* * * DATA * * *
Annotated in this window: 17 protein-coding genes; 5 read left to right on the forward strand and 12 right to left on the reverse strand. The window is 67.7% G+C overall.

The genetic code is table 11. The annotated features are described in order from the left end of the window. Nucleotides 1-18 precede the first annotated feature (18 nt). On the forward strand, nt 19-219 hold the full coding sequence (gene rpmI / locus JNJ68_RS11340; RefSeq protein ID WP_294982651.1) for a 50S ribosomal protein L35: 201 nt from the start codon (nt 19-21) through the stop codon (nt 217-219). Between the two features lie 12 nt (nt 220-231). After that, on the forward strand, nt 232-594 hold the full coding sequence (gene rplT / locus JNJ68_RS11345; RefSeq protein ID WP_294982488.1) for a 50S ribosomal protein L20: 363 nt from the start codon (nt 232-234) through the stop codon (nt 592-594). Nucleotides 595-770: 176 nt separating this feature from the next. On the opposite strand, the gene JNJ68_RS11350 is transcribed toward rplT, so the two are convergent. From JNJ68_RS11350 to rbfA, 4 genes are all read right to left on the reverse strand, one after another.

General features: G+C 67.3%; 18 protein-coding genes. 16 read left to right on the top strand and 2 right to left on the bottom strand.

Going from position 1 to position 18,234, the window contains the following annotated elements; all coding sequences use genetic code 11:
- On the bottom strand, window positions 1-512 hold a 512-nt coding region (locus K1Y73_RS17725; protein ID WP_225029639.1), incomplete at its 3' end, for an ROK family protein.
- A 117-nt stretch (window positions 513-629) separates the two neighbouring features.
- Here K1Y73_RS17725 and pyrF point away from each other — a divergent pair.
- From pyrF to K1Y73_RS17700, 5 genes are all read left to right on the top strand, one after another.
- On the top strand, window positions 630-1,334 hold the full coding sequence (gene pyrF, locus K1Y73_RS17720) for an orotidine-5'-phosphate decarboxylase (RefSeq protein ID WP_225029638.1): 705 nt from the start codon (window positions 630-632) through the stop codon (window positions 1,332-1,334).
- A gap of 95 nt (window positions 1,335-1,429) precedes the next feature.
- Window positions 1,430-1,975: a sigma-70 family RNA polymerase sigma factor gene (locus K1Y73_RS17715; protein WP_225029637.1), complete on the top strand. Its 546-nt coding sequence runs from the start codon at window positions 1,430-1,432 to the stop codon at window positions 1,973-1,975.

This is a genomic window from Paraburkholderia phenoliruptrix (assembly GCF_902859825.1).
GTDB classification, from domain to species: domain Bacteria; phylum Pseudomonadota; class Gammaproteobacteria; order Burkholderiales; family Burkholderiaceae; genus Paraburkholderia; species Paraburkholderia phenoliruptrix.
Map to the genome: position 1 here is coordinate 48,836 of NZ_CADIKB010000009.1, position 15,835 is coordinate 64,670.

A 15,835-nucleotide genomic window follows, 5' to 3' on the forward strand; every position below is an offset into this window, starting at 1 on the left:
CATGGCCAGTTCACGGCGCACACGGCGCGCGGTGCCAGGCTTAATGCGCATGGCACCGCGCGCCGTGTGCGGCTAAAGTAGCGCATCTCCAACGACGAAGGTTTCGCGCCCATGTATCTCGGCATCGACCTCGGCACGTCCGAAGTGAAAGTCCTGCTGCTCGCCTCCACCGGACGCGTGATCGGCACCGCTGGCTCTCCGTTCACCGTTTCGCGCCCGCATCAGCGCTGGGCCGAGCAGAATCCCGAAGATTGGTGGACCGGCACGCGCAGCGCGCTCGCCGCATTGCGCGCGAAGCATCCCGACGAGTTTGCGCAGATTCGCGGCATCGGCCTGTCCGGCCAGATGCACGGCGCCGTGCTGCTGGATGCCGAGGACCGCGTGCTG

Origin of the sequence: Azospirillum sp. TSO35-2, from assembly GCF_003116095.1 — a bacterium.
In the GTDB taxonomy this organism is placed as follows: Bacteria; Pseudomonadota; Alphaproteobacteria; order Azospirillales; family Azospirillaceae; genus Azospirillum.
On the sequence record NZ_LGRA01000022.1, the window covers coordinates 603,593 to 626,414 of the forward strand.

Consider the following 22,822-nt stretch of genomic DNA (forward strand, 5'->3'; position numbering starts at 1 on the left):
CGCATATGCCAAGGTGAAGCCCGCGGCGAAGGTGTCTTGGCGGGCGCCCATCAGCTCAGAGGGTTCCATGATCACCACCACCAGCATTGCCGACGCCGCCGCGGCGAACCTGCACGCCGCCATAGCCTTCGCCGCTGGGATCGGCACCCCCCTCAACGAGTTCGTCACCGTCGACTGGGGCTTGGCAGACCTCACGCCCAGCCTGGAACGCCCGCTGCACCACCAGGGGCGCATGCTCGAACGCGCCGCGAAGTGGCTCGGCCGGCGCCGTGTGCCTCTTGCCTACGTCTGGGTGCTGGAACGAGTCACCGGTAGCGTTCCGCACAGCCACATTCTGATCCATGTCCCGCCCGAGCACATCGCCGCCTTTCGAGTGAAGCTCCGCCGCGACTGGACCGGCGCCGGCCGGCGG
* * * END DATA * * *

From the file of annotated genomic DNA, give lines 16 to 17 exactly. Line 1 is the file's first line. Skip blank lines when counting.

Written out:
CATGGCCAGTTCACGGCGCACACGGCGCGCGGTGCCAGGCTTAATGCGCATGGCACCGCGCGCCGTGTGCGGCTAAAGTAGCGCATCTCCAACGACGAAGGTTTCGCGCCCATGTATCTCGGCATCGACCTCGGCACGTCCGAAGTGAAAGTCCTGCTGCTCGCCTCCACCGGACGCGTGATCGGCACCGCTGGCTCTCCGTTCACCGTTTCGCGCCCGCATCAGCGCTGGGCCGAGCAGAATCCCGAAGATTGGTGGACCGGCACGCGCAGCGCGCTCGCCGCATTGCGCGCGAAGCATCCCGACGAGTTTGCGCAGATTCGCGGCATCGGCCTGTCCGGCCAGATGCACGGCGCCGTGCTGCTGGATGCCGAGGACCGCGTGCTG

Origin of the sequence: Azospirillum sp. TSO35-2, from assembly GCF_003116095.1 — a bacterium.